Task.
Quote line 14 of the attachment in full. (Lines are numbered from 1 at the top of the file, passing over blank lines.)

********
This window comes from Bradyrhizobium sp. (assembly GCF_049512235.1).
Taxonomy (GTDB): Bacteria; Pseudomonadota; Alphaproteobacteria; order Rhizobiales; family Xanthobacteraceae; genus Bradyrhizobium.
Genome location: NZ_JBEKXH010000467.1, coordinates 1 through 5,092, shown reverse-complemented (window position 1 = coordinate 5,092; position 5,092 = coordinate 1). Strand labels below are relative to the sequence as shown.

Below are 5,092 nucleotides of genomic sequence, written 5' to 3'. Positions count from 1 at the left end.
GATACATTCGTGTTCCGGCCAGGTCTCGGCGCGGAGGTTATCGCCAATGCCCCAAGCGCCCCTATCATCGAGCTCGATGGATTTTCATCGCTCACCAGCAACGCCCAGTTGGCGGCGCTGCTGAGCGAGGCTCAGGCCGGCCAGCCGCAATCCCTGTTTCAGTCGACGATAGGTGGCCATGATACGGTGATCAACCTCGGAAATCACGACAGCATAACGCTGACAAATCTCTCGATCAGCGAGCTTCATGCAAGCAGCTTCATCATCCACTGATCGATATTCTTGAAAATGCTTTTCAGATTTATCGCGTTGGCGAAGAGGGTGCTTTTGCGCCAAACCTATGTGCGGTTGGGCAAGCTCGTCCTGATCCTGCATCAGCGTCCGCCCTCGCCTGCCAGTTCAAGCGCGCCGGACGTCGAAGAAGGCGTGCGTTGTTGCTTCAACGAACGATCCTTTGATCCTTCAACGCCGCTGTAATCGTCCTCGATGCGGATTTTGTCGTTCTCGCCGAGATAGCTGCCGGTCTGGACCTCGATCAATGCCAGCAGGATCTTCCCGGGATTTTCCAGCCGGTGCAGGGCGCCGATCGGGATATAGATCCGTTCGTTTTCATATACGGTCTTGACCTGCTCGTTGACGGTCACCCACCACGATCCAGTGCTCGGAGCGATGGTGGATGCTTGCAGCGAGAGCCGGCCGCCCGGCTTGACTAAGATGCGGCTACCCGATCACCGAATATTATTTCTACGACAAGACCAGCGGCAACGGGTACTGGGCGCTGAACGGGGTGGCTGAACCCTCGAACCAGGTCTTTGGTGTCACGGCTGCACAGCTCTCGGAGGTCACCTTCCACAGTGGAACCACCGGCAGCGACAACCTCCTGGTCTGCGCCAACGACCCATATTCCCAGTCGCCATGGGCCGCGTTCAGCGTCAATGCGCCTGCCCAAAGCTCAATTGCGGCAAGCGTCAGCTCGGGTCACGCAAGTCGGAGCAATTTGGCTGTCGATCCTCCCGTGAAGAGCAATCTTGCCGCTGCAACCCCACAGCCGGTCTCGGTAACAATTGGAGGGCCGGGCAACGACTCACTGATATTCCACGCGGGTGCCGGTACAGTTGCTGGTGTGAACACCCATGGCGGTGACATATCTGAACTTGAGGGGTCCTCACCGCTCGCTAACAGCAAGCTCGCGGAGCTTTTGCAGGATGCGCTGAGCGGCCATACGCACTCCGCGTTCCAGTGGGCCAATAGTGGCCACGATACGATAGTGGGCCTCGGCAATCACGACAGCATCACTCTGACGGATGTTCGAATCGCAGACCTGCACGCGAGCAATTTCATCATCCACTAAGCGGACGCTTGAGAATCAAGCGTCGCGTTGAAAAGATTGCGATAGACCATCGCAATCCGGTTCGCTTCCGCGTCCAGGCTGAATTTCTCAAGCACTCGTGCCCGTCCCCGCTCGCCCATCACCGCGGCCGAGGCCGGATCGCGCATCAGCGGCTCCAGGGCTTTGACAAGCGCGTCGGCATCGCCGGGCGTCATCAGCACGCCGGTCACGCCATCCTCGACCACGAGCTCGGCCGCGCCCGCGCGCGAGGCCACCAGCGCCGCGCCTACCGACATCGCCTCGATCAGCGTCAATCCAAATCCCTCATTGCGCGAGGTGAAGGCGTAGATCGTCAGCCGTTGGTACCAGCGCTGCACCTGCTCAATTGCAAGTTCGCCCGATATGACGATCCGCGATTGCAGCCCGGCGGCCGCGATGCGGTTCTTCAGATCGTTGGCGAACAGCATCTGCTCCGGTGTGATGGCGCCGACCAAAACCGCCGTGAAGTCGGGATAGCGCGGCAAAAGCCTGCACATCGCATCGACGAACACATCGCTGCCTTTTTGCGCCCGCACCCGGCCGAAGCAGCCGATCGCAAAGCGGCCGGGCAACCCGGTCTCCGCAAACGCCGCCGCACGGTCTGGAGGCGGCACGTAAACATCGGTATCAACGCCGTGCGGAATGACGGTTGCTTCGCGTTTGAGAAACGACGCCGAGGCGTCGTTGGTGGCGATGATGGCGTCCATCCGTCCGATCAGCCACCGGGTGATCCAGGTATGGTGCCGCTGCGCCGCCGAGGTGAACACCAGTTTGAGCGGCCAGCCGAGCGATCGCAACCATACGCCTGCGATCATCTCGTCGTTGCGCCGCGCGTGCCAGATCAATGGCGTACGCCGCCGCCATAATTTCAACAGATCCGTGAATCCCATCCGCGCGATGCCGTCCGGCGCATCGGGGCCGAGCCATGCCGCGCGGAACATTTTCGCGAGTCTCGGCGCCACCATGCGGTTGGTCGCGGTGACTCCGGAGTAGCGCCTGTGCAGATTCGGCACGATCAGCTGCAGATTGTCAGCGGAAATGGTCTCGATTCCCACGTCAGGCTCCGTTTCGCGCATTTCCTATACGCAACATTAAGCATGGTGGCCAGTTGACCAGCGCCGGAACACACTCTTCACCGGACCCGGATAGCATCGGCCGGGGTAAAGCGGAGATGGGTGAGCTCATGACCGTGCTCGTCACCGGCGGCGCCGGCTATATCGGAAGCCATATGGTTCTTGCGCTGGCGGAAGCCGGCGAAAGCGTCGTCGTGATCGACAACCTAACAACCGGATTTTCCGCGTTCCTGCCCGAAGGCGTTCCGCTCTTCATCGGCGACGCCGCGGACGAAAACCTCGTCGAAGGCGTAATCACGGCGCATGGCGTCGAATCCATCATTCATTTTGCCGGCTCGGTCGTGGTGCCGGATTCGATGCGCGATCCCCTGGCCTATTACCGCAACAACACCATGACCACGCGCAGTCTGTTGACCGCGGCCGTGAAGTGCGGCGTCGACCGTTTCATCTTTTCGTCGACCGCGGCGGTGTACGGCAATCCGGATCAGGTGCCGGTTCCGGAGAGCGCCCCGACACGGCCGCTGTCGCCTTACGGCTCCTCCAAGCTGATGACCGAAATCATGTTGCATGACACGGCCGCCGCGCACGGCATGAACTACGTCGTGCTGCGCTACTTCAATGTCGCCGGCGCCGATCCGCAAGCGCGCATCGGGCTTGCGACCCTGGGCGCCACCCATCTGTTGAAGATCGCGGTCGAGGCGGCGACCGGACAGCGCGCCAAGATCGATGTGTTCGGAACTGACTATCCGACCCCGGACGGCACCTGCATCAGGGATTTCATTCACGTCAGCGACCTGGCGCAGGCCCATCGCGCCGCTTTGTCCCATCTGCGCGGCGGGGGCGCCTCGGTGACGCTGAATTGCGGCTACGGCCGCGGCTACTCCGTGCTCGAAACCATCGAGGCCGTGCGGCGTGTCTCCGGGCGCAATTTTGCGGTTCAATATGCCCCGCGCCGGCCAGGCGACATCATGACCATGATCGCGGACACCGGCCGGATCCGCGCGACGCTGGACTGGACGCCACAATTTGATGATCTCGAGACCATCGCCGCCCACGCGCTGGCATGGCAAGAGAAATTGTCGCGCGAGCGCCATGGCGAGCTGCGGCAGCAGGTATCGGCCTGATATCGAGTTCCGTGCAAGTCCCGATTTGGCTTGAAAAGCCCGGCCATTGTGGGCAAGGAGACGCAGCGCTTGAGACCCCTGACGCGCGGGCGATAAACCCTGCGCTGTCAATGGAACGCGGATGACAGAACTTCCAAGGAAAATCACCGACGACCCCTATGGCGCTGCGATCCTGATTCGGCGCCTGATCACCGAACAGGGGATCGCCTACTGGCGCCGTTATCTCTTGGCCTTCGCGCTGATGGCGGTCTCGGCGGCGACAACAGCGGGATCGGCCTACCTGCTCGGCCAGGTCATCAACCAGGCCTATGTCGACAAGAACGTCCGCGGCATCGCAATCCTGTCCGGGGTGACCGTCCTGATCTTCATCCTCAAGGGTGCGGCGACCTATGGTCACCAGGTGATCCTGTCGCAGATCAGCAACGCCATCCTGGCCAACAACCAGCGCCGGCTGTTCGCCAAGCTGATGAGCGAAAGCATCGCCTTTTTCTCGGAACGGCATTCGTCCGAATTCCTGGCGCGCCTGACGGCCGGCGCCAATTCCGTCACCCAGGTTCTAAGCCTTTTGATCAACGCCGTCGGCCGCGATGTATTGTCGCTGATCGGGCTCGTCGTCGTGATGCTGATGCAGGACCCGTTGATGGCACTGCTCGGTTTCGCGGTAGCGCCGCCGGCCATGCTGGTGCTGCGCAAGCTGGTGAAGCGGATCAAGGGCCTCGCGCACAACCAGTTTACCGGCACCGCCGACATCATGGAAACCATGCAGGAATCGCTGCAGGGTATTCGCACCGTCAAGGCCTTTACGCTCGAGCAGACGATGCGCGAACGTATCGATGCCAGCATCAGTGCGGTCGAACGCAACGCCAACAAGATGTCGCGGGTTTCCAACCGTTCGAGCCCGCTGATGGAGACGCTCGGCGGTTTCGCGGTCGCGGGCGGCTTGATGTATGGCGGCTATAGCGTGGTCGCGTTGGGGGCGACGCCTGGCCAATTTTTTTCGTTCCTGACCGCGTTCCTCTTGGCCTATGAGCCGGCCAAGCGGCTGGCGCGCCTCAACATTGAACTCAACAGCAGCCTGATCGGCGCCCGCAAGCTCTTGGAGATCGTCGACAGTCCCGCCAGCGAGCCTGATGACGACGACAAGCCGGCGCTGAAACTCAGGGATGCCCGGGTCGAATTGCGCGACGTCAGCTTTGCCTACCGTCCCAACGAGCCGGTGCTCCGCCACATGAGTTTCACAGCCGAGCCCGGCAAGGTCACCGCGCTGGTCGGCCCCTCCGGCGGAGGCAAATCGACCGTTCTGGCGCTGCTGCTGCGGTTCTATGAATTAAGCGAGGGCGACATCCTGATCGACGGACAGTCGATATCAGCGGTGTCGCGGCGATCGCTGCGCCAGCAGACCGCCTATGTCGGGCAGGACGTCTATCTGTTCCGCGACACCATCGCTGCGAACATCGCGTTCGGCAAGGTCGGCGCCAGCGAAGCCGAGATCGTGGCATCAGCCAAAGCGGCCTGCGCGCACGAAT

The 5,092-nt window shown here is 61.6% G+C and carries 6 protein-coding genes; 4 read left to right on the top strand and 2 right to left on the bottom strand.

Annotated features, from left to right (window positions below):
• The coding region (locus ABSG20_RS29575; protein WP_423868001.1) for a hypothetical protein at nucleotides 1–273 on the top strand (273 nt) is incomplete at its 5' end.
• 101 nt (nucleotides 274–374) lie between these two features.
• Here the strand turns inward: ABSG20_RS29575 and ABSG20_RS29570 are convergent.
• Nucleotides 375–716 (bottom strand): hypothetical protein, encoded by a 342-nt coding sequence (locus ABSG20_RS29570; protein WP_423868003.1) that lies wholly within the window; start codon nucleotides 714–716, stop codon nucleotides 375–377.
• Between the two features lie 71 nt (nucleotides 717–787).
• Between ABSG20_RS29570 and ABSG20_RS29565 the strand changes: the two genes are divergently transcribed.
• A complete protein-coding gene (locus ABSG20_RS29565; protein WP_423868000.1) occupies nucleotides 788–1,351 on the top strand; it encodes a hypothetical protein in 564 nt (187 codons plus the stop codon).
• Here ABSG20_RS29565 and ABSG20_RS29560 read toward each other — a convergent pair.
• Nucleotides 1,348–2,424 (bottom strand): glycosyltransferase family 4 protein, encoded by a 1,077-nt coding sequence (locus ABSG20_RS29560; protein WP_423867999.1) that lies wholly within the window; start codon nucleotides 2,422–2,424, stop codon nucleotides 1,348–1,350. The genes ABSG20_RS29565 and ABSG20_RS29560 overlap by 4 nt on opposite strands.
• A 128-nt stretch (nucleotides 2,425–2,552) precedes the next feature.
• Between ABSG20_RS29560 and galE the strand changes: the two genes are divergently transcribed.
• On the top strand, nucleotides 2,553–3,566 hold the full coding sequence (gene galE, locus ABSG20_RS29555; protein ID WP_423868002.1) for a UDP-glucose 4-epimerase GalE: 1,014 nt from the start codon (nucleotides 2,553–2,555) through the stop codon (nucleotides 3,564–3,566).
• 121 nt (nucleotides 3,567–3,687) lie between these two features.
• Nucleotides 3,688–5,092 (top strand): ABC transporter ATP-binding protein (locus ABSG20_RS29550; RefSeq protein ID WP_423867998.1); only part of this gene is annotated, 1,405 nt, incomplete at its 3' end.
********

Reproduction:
• A complete protein-coding gene (locus ABSG20_RS29565; protein WP_423868000.1) occupies nucleotides 788–1,351 on the top strand; it encodes a hypothetical protein in 564 nt (187 codons plus the stop codon).